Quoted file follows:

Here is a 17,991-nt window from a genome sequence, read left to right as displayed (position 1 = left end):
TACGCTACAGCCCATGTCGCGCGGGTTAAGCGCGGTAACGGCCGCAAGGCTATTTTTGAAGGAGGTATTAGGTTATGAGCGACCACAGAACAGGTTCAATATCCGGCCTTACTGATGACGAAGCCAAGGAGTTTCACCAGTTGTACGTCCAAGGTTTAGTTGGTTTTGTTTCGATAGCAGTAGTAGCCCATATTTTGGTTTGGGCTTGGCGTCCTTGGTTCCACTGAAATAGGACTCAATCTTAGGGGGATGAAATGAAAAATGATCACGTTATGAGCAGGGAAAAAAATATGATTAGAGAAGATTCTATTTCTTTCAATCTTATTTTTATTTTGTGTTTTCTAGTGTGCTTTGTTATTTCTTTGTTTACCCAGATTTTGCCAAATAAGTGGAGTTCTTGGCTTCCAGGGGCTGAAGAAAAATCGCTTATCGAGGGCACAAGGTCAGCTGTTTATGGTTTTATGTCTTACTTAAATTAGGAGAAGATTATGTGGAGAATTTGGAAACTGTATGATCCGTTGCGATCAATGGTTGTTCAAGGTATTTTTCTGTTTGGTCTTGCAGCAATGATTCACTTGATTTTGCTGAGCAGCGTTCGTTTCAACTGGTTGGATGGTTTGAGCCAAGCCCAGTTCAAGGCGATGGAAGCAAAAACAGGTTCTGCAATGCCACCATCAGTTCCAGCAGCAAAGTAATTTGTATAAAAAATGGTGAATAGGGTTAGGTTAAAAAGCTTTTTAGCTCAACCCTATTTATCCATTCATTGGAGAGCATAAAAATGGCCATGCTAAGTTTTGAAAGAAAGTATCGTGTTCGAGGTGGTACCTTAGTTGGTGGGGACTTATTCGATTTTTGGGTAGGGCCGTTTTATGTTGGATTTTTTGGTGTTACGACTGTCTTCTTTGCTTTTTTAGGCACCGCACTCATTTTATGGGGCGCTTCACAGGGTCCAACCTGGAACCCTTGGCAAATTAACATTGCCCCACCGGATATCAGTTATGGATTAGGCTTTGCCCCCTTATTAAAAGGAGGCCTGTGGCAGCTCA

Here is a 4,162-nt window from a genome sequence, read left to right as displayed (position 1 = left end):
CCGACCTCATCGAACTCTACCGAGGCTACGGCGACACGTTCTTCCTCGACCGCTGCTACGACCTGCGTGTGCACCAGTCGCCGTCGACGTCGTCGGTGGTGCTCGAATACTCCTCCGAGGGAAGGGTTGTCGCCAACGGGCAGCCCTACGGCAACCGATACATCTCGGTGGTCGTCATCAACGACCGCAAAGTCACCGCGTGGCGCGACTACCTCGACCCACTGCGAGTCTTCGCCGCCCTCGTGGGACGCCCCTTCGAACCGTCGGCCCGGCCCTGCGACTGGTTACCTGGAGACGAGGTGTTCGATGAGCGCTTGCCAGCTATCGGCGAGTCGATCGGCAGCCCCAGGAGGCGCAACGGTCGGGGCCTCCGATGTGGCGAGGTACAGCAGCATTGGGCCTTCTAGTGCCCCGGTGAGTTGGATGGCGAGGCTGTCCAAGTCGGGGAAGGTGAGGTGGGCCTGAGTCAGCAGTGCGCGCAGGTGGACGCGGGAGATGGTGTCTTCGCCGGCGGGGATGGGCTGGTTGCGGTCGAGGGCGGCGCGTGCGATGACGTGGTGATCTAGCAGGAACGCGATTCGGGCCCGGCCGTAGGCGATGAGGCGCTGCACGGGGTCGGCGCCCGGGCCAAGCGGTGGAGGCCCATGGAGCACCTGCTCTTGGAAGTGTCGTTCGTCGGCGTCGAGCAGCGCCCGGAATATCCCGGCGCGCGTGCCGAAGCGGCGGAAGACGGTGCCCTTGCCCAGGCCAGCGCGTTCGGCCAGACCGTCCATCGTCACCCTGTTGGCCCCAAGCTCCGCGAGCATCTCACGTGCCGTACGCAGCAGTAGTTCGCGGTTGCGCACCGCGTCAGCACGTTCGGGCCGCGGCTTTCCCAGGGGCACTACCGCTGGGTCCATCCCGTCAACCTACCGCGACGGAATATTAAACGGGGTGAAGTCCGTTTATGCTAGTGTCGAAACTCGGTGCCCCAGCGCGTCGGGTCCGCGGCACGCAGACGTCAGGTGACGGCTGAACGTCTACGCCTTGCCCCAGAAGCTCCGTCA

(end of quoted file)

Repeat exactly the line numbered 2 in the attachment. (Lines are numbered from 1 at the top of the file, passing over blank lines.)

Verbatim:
TACGCTACAGCCCATGTCGCGCGGGTTAAGCGCGGTAACGGCCGCAAGGCTATTTTTGAAGGAGGTATTAGGTTATGAGCGACCACAGAACAGGTTCAATATCCGGCCTTACTGATGACGAAGCCAAGGAGTTTCACCAGTTGTACGTCCAAGGTTTAGTTGGTTTTGTTTCGATAGCAGTAGTAGCCCATATTTTGGTTTGGGCTTGGCGTCCTTGGTTCCACTGAAATAGGACTCAATCTTAGGGGGATGAAATGAAAAATGATCACGTTATGAGCAGGGAAAAAAATATGATTAGAGAAGATTCTATTTCTTTCAATCTTATTTTTATTTTGTGTTTTCTAGTGTGCTTTGTTATTTCTTTGTTTACCCAGATTTTGCCAAATAAGTGGAGTTCTTGGCTTCCAGGGGCTGAAGAAAAATCGCTTATCGAGGGCACAAGGTCAGCTGTTTATGGTTTTATGTCTTACTTAAATTAGGAGAAGATTATGTGGAGAATTTGGAAACTGTATGATCCGTTGCGATCAATGGTTGTTCAAGGTATTTTTCTGTTTGGTCTTGCAGCAATGATTCACTTGATTTTGCTGAGCAGCGTTCGTTTCAACTGGTTGGATGGTTTGAGCCAAGCCCAGTTCAAGGCGATGGAAGCAAAAACAGGTTCTGCAATGCCACCATCAGTTCCAGCAGCAAAGTAATTTGTATAAAAAATGGTGAATAGGGTTAGGTTAAAAAGCTTTTTAGCTCAACCCTATTTATCCATTCATTGGAGAGCATAAAAATGGCCATGCTAAGTTTTGAAAGAAAGTATCGTGTTCGAGGTGGTACCTTAGTTGGTGGGGACTTATTCGATTTTTGGGTAGGGCCGTTTTATGTTGGATTTTTTGGTGTTACGACTGTCTTCTTTGCTTTTTTAGGCACCGCACTCATTTTATGGGGCGCTTCACAGGGTCCAACCTGGAACCCTTGGCAAATTAACATTGCCCCACCGGATATCAGTTATGGATTAGGCTTTGCCCCCTTATTAAAAGGAGGCCTGTGGCAGCTCA